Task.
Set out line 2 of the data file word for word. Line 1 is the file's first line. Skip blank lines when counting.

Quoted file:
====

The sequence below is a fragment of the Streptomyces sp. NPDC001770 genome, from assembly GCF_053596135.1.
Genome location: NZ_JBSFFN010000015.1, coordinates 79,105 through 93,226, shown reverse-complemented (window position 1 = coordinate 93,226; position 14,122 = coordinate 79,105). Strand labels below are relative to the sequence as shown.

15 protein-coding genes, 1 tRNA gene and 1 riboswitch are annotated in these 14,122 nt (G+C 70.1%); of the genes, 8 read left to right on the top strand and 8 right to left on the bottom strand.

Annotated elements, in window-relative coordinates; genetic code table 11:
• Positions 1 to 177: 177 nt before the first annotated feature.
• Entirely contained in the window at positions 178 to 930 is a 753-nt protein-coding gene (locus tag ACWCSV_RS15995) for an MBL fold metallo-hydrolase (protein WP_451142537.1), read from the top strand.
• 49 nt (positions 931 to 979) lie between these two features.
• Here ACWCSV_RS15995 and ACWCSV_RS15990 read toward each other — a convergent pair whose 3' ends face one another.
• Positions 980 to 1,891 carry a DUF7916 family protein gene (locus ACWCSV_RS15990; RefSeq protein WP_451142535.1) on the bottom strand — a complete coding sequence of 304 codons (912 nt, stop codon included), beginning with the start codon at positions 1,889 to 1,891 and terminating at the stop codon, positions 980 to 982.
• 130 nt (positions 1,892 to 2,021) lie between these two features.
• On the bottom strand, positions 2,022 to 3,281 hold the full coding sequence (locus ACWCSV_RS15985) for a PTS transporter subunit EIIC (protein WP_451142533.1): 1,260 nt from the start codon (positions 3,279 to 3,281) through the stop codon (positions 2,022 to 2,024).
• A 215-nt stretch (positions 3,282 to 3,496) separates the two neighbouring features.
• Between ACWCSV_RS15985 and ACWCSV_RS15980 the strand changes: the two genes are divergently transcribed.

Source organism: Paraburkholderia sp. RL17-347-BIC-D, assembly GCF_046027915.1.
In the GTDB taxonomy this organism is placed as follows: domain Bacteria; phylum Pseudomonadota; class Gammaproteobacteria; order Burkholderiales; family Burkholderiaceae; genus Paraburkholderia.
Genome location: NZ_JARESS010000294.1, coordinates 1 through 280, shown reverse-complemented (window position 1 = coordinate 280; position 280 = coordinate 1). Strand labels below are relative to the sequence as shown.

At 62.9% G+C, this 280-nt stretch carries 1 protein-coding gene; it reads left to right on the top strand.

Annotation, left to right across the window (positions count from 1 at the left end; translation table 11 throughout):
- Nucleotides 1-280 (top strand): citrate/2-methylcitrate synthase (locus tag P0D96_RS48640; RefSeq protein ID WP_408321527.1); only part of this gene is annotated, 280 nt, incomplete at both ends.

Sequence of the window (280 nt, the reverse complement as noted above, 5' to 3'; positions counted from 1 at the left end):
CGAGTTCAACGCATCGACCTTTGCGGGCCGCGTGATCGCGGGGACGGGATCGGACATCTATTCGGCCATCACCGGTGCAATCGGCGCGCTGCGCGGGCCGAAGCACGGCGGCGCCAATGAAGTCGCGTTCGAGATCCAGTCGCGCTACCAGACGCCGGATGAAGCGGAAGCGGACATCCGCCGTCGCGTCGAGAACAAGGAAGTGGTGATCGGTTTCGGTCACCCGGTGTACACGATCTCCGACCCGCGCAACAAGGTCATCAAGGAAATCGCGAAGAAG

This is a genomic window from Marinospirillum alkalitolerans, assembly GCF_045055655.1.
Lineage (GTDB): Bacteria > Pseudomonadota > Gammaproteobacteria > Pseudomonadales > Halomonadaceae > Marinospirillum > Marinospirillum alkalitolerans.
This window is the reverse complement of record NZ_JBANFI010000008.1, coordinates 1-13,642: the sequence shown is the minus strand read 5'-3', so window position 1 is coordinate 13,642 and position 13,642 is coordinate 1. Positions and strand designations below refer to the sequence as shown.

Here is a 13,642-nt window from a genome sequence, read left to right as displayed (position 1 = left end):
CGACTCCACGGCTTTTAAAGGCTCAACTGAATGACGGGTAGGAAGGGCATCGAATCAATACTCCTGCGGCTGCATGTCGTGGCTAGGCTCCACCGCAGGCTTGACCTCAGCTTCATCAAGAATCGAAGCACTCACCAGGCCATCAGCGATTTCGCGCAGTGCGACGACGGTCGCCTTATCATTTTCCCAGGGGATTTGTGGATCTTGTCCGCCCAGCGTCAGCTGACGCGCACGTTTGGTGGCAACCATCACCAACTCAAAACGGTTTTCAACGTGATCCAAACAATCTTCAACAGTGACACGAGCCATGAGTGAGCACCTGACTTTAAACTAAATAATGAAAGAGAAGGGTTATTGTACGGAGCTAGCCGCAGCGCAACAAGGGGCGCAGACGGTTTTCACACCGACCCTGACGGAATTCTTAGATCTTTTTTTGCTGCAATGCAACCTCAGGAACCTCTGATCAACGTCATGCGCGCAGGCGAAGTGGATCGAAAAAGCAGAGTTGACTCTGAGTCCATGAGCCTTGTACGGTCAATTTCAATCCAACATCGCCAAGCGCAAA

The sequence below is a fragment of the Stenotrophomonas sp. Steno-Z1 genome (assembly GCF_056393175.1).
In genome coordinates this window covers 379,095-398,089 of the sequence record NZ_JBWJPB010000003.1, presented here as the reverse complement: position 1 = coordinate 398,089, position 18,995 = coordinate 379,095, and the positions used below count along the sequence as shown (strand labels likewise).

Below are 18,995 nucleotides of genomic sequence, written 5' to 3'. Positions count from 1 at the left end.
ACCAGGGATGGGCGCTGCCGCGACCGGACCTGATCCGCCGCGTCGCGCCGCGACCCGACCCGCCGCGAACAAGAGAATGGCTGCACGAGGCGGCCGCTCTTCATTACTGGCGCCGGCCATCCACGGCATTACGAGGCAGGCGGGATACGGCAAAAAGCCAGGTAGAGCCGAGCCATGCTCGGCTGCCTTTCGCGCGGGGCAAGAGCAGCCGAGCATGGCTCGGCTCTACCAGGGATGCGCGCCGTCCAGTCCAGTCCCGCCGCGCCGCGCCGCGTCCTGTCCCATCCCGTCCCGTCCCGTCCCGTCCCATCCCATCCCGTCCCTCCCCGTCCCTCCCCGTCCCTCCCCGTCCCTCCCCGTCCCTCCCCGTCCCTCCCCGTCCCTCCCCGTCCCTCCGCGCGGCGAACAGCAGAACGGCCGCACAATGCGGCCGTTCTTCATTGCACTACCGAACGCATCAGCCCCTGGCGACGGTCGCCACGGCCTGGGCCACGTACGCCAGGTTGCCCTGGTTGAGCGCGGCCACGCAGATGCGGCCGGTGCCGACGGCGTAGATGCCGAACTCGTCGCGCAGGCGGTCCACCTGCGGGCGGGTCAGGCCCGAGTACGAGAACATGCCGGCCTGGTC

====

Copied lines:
Genome location: NZ_JBSFFN010000015.1, coordinates 79,105 through 93,226, shown reverse-complemented (window position 1 = coordinate 93,226; position 14,122 = coordinate 79,105). Strand labels below are relative to the sequence as shown.